‘You write as badly as you look’

Anyone who’s out there with strong opinions probably has similar tales to tell. More and more newspapers are shutting down their comments sections now due to all the hideous trolls filling them up with useless, mean and stupid tripe. The problem of public voices being taunted by ugly little people who contribute nothing has only worsened with technological advance.

But I think there might be a special level of vitriol reserved for strong female voices. And I suspect that the nature of the insults is much more personal when aimed at women, as if nasty trolls have special knowledge that even smart, well-educated and powerful women still have insecurity about how they look to the world.

“The people leaving the nastiest messages on my voice mail will say as a last parting shot, ‘You’re as ugly as your picture,’ or ‘You write as badly as you look,’” Postmedia columnist Christie Blatchford told me in 1997 when I started calling around to other women writers to find out if they were having similar experiences. (Here’s the column that came out of those conversations.)

“When people really want to insult me, they come down on my looks,” Blatchford added. “I must say, I find those comments more wounding. I don’t know a woman in the world who is at peace with her body or her looks, and I think most men know that.”

What to do about it? Well, I wish I could tell you that 20 years on, we’re just so much nicer and more respectful as a society that it never happens anymore. But it does, aided ever so much by the sheer number of options now available for shouting someone down across a multitude of platforms.

I wish I could believe that the fix was more human-rights legislation, or gender-equality education. Or another government commission. More study. Unfriending. A revised school curriculum. Less television. A new handbook for parents on helping their children avoid growing up to be cowardly idiot twerps. Vigorous policing of comments. Anti-hate laws, fewer cellphones, better knowledge transfer. Whatever.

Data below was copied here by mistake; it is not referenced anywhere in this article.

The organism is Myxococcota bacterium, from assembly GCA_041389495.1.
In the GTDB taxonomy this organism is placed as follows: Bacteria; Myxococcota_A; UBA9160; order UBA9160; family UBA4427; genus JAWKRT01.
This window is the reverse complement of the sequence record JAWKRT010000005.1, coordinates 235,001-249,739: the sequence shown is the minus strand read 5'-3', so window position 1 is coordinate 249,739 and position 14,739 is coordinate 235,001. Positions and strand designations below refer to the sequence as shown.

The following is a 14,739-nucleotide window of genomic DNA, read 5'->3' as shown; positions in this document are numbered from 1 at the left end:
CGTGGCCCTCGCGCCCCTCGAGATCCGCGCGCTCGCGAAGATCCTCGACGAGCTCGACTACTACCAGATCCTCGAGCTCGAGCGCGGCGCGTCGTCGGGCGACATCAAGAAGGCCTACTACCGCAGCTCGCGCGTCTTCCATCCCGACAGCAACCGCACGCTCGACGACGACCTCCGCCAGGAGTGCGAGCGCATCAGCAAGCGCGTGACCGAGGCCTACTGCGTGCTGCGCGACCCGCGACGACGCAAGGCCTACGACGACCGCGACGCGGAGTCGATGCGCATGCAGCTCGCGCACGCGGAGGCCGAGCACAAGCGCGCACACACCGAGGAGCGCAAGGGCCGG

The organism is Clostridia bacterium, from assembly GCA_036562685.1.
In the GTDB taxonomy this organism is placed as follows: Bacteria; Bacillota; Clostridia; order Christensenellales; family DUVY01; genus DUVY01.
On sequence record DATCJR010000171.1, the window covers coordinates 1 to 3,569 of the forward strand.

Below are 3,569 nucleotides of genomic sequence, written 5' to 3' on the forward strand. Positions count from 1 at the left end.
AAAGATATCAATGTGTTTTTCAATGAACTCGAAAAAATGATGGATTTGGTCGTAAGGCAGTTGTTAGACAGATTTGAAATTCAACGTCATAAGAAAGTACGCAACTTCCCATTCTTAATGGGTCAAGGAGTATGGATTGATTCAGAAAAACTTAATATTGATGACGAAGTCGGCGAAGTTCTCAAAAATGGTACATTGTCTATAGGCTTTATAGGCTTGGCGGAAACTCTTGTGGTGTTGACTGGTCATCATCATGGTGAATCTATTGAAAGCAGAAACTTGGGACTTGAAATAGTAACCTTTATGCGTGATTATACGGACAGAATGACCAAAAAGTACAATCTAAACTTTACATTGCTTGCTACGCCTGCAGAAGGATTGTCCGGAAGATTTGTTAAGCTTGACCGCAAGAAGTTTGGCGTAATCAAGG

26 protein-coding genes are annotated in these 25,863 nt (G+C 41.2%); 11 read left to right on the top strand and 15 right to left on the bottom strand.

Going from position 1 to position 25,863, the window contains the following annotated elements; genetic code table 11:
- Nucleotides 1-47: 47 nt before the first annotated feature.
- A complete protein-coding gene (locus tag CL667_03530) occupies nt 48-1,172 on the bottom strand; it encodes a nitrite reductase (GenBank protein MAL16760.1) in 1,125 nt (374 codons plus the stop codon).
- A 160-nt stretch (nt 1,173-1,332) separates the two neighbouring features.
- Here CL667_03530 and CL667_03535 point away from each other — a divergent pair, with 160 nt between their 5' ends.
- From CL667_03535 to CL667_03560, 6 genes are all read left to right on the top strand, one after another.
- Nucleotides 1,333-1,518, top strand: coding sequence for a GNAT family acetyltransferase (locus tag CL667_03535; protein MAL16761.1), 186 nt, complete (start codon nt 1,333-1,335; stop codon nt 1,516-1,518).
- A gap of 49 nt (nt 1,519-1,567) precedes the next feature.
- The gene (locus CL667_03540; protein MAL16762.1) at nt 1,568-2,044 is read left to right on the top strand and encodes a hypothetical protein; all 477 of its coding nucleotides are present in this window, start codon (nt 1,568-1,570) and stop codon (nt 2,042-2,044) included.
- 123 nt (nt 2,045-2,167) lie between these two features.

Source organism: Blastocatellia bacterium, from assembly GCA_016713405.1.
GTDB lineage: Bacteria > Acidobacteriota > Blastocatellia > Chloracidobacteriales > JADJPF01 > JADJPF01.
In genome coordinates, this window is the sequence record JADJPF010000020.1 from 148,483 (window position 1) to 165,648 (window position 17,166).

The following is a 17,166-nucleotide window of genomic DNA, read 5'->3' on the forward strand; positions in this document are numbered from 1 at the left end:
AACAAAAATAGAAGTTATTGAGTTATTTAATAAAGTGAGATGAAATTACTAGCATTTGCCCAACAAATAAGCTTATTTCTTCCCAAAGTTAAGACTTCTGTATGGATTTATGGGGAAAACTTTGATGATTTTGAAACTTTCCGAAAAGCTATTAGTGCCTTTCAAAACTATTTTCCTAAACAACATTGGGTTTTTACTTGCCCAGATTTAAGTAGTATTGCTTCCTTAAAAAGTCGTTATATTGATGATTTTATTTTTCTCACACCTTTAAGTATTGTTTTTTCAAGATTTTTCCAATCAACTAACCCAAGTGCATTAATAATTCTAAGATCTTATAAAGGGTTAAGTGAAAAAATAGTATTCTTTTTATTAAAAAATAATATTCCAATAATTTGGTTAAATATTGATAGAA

But as painful as this revelation will be for she who must endure these ugly shout-downs, the only approach I can stand behind so far is to just to try to tough it out. Take it, and throw it right back at ‘em. Make it look like water off a duck’s back, and never mind that it feels more like acid rain melting your feathers.

Stupid trolls relish any sign that their missives have hurt you, which makes it vital that you look impervious, at least in public, while meanwhile seizing any opportunity to hold the trolls’ ugliness up to the light of public scrutiny and ridicule. Leslie Jones’s reaction was perfect.

So when anonymous gollums are saying mean and horrible things to you that have nothing to do with the arguments you are making, take it as a sign that you are rocking their world way past their comfort level. Celebrate. Revel in the idiot comments of the creepazoids, because it means you’re saying something that matters.  [Tyee]